Nurturing Spirituality

Don Carson1 Kings 18; 1 Thessalonians 1; Ezekiel 48; Psalm 104

IT IS TEMPTING

TO COMMENT further on the Pauline triad found in 1 Thessalonians 1:3 (see meditation on October 11), but the confrontation on Mount Carmel (1 Kings 18) beckons.

The most shocking thing about that confrontation is that it was needed. These are the covenant people of God. It is not as if God has never disclosed himself to them. The corporate mind of the ten tribes of the northern kingdom has all but abandoned its heritage. When Elijah challenges the people with the words, “How long will you waver between two opinions? If the LORD is God, follow him; but if Baal is God, follow him” (1 Kings 18:21), the people say nothing.

Yet before we indulge in too many self-righteous musings, we need to reflect on how often the church has moved away from her moorings. The Great Awakening was a powerful movement of the Spirit of God, yet a century later many of the churches that had been filled with fresh converts, robust theology, and godly living had degenerated into Unitarianism. Who would have guessed that the land of Luther and the Reformation would have given us Hitler and the Holocaust? Why is it that twentieth-century evangelicalism, as it mushroomed between, say, 1930 and 1960, soon bred varieties of self-designated evangelicals whom no evangelical leader of the earlier period would have recognized as such? The sad reality is that human memory is short, selective, and self-serving. Moreover, each new generation begins with a slightly different baseline. Since all its members need conversion, the church is never more than a generation or two from extinction. If we forget this simple point, it becomes all too easy to rest on our laurels when we are comfortable, and somehow lose sight of our mission, not to say of our Maker and Redeemer.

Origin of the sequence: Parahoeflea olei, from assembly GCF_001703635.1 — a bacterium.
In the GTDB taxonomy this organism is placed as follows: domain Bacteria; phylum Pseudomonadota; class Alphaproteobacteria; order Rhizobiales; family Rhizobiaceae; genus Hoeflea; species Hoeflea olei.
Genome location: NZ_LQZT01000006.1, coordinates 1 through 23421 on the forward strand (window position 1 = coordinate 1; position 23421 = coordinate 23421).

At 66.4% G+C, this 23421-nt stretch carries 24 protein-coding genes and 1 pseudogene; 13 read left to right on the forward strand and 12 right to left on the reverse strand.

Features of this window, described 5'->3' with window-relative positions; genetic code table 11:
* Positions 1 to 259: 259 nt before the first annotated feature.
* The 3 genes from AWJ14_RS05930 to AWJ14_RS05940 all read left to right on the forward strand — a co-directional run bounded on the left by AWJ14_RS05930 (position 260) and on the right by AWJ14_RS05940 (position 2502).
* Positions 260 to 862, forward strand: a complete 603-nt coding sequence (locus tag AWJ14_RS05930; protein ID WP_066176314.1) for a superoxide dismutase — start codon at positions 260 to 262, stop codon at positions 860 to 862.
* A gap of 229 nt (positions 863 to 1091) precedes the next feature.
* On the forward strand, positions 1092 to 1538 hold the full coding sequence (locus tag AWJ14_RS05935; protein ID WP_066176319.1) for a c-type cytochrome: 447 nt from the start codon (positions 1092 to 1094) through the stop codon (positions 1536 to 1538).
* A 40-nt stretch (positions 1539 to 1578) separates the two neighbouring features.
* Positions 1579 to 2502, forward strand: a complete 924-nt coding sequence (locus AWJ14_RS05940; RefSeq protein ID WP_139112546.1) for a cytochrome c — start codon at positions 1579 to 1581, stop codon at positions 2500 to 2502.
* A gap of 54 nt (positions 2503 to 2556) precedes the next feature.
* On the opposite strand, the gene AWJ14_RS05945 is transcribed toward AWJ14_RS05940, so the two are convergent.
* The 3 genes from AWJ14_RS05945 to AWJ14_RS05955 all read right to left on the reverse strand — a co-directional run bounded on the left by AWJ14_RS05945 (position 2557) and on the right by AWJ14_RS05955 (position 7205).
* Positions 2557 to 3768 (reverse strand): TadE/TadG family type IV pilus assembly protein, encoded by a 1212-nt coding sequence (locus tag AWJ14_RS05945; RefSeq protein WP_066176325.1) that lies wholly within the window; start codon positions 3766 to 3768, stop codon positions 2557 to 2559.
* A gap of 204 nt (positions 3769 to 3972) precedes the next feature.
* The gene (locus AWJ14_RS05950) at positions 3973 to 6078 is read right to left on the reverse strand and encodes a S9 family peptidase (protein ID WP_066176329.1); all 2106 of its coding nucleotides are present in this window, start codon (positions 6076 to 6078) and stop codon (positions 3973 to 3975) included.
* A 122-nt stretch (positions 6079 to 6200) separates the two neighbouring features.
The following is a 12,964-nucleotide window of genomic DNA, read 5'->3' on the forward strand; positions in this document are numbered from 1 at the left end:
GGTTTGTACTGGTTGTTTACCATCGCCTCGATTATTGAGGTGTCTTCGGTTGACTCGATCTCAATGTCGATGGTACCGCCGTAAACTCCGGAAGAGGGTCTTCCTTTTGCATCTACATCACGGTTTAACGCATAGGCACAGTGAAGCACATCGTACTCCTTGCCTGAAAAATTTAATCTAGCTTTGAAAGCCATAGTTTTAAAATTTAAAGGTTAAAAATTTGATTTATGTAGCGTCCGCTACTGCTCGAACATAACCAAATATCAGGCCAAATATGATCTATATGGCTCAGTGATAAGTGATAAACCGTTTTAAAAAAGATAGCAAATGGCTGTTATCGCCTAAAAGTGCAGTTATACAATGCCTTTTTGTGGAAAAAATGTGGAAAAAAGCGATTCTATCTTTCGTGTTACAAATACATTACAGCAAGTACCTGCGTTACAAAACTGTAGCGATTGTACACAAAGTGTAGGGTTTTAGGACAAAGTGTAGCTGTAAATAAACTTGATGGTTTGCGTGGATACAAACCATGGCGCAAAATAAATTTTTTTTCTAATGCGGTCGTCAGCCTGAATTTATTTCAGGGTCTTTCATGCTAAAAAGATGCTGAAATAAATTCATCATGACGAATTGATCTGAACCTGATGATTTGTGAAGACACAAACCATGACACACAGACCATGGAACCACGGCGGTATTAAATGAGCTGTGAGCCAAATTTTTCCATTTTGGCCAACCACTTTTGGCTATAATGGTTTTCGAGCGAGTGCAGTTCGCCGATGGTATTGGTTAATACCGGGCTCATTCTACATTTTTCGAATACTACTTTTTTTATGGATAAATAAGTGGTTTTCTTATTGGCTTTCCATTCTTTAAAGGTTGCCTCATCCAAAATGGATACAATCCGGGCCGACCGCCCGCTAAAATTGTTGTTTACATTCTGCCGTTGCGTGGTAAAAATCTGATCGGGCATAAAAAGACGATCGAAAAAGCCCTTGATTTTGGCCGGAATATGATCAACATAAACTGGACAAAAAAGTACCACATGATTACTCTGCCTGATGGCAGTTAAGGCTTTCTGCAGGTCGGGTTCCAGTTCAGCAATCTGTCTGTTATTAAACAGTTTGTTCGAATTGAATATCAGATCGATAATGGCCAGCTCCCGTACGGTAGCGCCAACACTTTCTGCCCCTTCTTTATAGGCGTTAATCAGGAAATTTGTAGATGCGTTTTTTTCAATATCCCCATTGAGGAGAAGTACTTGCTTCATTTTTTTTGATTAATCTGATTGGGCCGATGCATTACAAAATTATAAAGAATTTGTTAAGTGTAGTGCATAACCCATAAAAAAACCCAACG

The setup on Mount Carmel was spectacular: one prophet against 850, Yahweh against Baal—and Baal was often thought of as the god of fire. It is as if Elijah has set up the contest on Baal’s turf. His mocking words whip up the false prophets into an orgy of self-flagellation (1 Kings 18:28). By God’s instruction (1 Kings 18:36), Elijah increases the odds by soaking the sacrifice he is preparing. Then, in the evening, his own brief prayer brings down explosive fire from heaven, and the people cry, “The LORD—he is God! The LORD—he is God!” (18:39). And in response to Elijah’s intercessory prayer, the rain comes again to the parched land.

Something deep in the hearts of many Christians cries, “Do it again!”—not, of course, exactly the same thing, but a focused confrontation that elicits decisive and massive confession of the living God.

But did even this change Israel? Why or why not?

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